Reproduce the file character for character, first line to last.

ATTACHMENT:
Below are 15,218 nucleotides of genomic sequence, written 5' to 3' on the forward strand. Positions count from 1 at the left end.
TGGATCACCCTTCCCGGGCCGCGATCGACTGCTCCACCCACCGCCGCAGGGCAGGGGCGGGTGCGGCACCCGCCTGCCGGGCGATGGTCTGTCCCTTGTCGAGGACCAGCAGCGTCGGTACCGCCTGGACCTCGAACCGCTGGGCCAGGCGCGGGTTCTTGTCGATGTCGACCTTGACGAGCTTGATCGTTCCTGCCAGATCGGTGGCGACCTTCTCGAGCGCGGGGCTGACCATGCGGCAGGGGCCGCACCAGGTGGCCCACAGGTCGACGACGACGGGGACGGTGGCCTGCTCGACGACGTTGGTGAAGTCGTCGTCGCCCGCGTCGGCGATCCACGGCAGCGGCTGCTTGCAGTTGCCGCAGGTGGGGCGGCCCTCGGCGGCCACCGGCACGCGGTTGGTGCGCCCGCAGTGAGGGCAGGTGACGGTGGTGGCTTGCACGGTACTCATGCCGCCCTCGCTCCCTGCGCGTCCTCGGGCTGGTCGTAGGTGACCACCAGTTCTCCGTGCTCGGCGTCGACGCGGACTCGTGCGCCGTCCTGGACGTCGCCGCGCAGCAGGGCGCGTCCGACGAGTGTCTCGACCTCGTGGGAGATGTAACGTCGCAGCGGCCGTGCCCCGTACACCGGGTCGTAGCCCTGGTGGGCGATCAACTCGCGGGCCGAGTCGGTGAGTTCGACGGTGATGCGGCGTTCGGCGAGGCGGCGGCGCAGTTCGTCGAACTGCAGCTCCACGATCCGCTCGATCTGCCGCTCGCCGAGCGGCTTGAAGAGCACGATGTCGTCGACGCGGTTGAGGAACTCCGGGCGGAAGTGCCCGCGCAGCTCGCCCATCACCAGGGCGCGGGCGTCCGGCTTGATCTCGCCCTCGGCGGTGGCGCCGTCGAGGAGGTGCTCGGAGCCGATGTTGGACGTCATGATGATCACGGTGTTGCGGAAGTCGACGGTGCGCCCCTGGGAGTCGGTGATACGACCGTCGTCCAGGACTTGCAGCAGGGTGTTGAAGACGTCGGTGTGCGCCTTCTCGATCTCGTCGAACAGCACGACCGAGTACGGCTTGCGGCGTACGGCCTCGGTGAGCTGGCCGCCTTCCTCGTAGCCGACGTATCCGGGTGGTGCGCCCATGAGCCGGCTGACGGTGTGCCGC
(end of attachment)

Below are 15,218 nucleotides of genomic sequence, written 5' to 3' on the forward strand. Positions count from 1 at the left end.
TGGATCACCCTTCCCGGGCCGCGATCGACTGCTCCACCCACCGCCGCAGGGCAGGGGCGGGTGCGGCACCCGCCTGCCGGGCGATGGTCTGTCCCTTGTCGAGGACCAGCAGCGTCGGTACCGCCTGGACCTCGAACCGCTGGGCCAGGCGCGGGTTCTTGTCGATGTCGACCTTGACGAGCTTGATCGTTCCTGCCAGATCGGTGGCGACCTTCTCGAGCGCGGGGCTGACCATGCGGCAGGGGCCGCACCAGGTGGCCCACAGGTCGACGACGACGGGGACGGTGGCCTGCTCGACGACGTTGGTGAAGTCGTCGTCGCCCGCGTCGGCGATCCACGGCAGCGGCTGCTTGCAGTTGCCGCAGGTGGGGCGGCCCTCGGCGGCCACCGGCACGCGGTTGGTGCGCCCGCAGTGAGGGCAGGTGACGGTGGTGGCTTGCACGGTACTCATGCCGCCCTCGCTCCCTGCGCGTCCTCGGGCTGGTCGTAGGTGACCACCAGTTCTCCGTGCTCGGCGTCGACGCGGACTCGTGCGCCGTCCTGGACGTCGCCGCGCAGCAGGGCGCGTCCGACGAGTGTCTCGACCTCGTGGGAGATGTAACGTCGCAGCGGCCGTGCCCCGTACACCGGGTCGTAGCCCTGGTGGGCGATCAACTCGCGGGCCGAGTCGGTGAGTTCGACGGTGATGCGGCGTTCGGCGAGGCGGCGGCGCAGTTCGTCGAACTGCAGCTCCACGATCCGCTCGATCTGCCGCTCGCCGAGCGGCTTGAAGAGCACGATGTCGTCGACGCGGTTGAGGAACTCCGGGCGGAAGTGCCCGCGCAGCTCGCCCATCACCAGGGCGCGGGCGTCCGGCTTGATCTCGCCCTCGGCGGTGGCGCCGTCGAGGAGGTGCTCGGAGCCGATGTTGGACGTCATGATGATCACGGTGTTGCGGAAGTCGACGGTGCGCCCCTGGGAGTCGGTGATACGACCGTCGTCCAGGACTTGCAGCAGGGTGTTGAAGACGTCGGTGTGCGCCTTCTCGATCTCGTCGAACAGCACGACCGAGTACGGCTTGCGGCGTACGGCCTCGGTGAGCTGGCCGCCTTCCTCGTAGCCGACGTATCCGGGTGGTGCGCCCATGAGCCGGCTGACGGTGTGCCGC